"Okinawan food culture in the Ryukyu island is one of the world’s most interesting culture because its consumers have the longest life expectancies and low disability rates. It is a product of cultural synthesis, with a core of Chinese food culture, inputs through food trade with South-East Asia and the Pacific and strong Japanese influences in eating style and presentation. The Satsamu sweet potato provides the largest part of the energy intake (and contributes to self-sufficiency), there is a wide array of plant foods including seaweed (especially konbu) and soy, and of herbaceous plants, accompanied by fish and pork, and by green tea and kohencha tea. Infusing multiple foodstuff and drinking the broth is characteristic. Raw sugar is eaten. The concept that ‘food is medicine’ and a high regard accorded medical practice are also intrinsic of Okinawan culture. Again, food-centered and ancestral festivities keeep the health dimensions well-developed. Pork, konbu and tofu (soy bean-curd) are indispensable ingredients in festival menus, and the combination of tofu and seaweed are used everyday. Okinawan food culture is intimately linked with an enduring belief of the system and highly developed social structure and network."


In reading The Okinawa Program by Bradley J. Willcox, M.D., D. Craig Willcox, PhD, and Makoto Suzuki, M.D., I learned that the prevalence of MS in Okinawa is miniscule. I think this is due to diet: http://www.truehealth.org/okinawadiet.html The diet in that country commonly includes goya (a.k.a. bitter melon), extremely bitter to most people – but not to me. It resembles a cucumber with warts. There are different varieties used in India, China, Southeast Asia. The spice mugwort (nothing to do with Harry Potter although mentioned in those books), which is also bitter, is frequently used in Okinawa (in rice), too. There is some suspicion that goya contains a plant insulin that helps people with type II diabetes control the disease.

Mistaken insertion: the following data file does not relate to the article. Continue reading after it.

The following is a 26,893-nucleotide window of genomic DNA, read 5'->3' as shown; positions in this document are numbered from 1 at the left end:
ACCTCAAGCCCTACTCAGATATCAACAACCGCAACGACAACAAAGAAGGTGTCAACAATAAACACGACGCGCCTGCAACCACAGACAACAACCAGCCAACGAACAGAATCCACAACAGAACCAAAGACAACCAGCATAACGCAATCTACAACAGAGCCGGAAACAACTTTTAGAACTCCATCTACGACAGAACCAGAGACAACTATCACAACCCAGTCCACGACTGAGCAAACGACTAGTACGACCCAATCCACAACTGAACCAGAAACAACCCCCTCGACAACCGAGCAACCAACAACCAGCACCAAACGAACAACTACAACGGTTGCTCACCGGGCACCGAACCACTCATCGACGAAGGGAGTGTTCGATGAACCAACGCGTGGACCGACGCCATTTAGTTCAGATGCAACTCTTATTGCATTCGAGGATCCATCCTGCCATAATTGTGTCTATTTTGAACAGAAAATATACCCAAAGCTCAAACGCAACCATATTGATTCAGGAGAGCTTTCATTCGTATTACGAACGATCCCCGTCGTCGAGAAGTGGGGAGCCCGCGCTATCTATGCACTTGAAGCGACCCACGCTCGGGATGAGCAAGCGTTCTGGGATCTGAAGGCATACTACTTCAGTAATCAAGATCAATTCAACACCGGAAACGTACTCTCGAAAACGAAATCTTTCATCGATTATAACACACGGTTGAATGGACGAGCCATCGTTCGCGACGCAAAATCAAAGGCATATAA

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Re: MS Nutrition-summary pts 1st post, p.1

Postby jimmylegs » Fri Jun 01, 2012 2:19 pm

thanks LC.

just read over a more recent orthomolecular therapy doc (finally, but disappointing as it turns out) inserted a related jun 1 update on page one.
READ ME key info on nutrient targets - www.thisisms.com/ftopict-2489.html
my approach: no meds so far - just nutrient-dense anti-inflammatory whole foods, and supplements where needed
info: www.whfoods.com, www.nutritiondata.com
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Re: MS Nutrition-summary pts 1st post, p.1

Postby jimmylegs » Sun Jun 03, 2012 8:05 pm

Zinc Supplementation Reconstitutes the Production of Interferon-α by Leukocytes from Elderly Persons
http://online.liebertpub.com/doi/abs/10 ... 997.17.469